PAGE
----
Islamic conference: ‘Capitalism has failed to address major issues’
And the writer’s solution to ‘secular capitalism’ is… well, he does not have one, or at least, as he says, ‘not one that would be understood by most Christians’. It is encouraging indeed to hear that there are prophets in Phoenix Arizona to whom the Lord is imparting economic models which only a chosen few may comprehend. Though the author does concede: ‘The “biblical” model of Christian economy is not found in one particular frame of history, but likely, a combination of historical frames, coupled with a combination of historical theologies’.
Now isn’t that just so very helpful? Why do these people purport to write about things they so manifestly know nothing about? Has he read Weber? Has he considered the Protestant origins of ‘Western capitalism’? Has he ever studied such developments as corporatism, social doctrine, or interventionist statism? Has the Lord imparted to him the precise formula of co-operation between employers and workers, with the state overseeing wages, working conditions, production, prices and exchange?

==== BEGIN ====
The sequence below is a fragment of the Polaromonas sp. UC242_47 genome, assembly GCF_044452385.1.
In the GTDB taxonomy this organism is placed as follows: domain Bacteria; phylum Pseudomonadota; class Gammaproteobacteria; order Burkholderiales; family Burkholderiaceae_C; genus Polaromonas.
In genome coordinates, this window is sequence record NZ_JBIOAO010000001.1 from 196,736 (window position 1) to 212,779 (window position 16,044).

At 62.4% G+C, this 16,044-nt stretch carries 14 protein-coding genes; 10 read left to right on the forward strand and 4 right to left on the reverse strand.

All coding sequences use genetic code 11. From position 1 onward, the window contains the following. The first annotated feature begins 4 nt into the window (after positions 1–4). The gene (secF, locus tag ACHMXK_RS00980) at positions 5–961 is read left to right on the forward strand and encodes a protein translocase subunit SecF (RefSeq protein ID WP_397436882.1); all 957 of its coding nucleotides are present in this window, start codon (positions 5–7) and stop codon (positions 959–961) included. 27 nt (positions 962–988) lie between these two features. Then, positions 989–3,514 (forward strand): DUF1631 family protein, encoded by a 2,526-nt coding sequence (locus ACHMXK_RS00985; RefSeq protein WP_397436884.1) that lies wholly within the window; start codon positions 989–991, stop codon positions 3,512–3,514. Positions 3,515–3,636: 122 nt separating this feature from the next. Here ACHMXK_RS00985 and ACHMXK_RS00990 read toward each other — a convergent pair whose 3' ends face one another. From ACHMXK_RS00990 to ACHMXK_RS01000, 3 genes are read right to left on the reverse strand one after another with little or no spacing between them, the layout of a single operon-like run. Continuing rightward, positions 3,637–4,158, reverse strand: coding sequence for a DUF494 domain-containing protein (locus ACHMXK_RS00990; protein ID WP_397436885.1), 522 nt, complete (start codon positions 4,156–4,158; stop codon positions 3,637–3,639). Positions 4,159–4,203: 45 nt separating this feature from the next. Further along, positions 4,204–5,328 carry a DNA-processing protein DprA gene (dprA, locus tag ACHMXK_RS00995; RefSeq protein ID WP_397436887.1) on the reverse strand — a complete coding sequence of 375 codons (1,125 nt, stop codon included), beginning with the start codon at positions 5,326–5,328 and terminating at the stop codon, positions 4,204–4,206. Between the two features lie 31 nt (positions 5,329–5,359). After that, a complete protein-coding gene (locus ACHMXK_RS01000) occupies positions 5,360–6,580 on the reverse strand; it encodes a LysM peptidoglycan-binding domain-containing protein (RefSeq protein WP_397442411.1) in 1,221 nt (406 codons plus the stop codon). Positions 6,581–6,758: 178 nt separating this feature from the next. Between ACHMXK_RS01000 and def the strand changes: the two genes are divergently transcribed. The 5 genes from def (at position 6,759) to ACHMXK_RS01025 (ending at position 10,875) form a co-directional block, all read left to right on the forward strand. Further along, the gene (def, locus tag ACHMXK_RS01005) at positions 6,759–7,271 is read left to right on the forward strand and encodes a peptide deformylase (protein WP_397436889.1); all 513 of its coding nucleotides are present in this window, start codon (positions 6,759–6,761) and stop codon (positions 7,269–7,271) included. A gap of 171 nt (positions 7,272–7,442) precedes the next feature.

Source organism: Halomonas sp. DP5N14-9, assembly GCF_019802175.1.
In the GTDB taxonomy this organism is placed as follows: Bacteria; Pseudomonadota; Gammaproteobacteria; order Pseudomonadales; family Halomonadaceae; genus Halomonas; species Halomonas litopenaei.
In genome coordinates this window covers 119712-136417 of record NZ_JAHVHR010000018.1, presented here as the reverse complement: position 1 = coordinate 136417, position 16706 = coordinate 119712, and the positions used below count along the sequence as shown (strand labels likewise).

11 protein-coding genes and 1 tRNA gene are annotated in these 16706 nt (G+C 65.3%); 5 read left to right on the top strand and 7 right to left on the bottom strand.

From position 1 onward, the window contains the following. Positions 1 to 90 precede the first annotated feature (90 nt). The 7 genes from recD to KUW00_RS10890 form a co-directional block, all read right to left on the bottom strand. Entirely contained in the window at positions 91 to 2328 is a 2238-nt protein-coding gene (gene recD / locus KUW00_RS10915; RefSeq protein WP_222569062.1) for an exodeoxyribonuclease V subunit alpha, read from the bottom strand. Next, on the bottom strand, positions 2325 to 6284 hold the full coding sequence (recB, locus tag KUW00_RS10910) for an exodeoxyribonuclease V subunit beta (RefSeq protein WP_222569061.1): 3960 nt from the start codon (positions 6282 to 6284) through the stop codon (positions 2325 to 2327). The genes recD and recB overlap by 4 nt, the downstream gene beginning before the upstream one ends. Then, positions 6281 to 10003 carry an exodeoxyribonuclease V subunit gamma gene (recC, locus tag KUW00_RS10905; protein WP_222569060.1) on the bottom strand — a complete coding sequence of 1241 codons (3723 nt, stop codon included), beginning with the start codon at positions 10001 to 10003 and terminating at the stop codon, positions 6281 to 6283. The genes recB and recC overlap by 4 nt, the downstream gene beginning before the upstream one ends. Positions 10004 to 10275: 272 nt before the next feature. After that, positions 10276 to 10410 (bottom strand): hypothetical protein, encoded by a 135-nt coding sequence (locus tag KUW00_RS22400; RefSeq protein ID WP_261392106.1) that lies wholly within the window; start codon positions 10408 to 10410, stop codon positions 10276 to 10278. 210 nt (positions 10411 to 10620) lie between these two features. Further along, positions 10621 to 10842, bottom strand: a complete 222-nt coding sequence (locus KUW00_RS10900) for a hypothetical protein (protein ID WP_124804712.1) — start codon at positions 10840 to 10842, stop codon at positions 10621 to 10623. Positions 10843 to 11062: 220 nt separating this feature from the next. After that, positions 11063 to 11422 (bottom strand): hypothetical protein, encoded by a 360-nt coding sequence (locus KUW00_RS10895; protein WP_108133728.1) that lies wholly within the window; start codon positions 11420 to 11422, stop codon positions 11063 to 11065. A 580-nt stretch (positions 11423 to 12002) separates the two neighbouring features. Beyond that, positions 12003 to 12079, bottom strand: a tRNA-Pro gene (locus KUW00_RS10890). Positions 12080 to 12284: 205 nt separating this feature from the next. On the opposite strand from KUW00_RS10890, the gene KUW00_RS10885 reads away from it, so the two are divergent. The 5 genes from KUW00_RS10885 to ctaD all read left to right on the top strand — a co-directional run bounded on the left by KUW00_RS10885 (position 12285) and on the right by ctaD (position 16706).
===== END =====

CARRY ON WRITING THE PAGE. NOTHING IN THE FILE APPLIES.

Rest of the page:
AnglicanThought might as well link to its sister site Muslim News, for they have come to the same conclusion about capitalism. A three-day international conference on Islamic economics hosted by King Abdulaziz University has called for the ‘rebuilding of Islamic economics on the basis of moral values rooted in spirituality’, which is ‘essential for making sacrifices for noble goals, disregarding vested interests’.
The assertion is that capitalism has failed to address major international economic issues including poverty, inflation and unemployment, so it is now time to ‘present Islamic economics to the world as the best solution to its problems in a convincing manner’. It also called on Islamic banks and financial institutions to fund such research projects, especially on topics relating to boosting economic development and fighting poverty and unemployment. Dr Abdul Raheem Saati said: “We believe that Islamic teachings, if applied properly, can fight poverty and thus we can contribute to fighting world poverty.”
Abdul Wadood Khan from Pakistan called for ‘a concrete plan to replace interest-based banks with Islamic banks’.
This sounds wonderful, and will be of great comfort to AnglicanThought. Eliminate competition, fix prices, limit ownership, intervene in industry before breakfast, lunch and dinner, control the market, and create a new social order of justice and fairness with God’s Bank at the centre of it all.
Or has this already been attempted?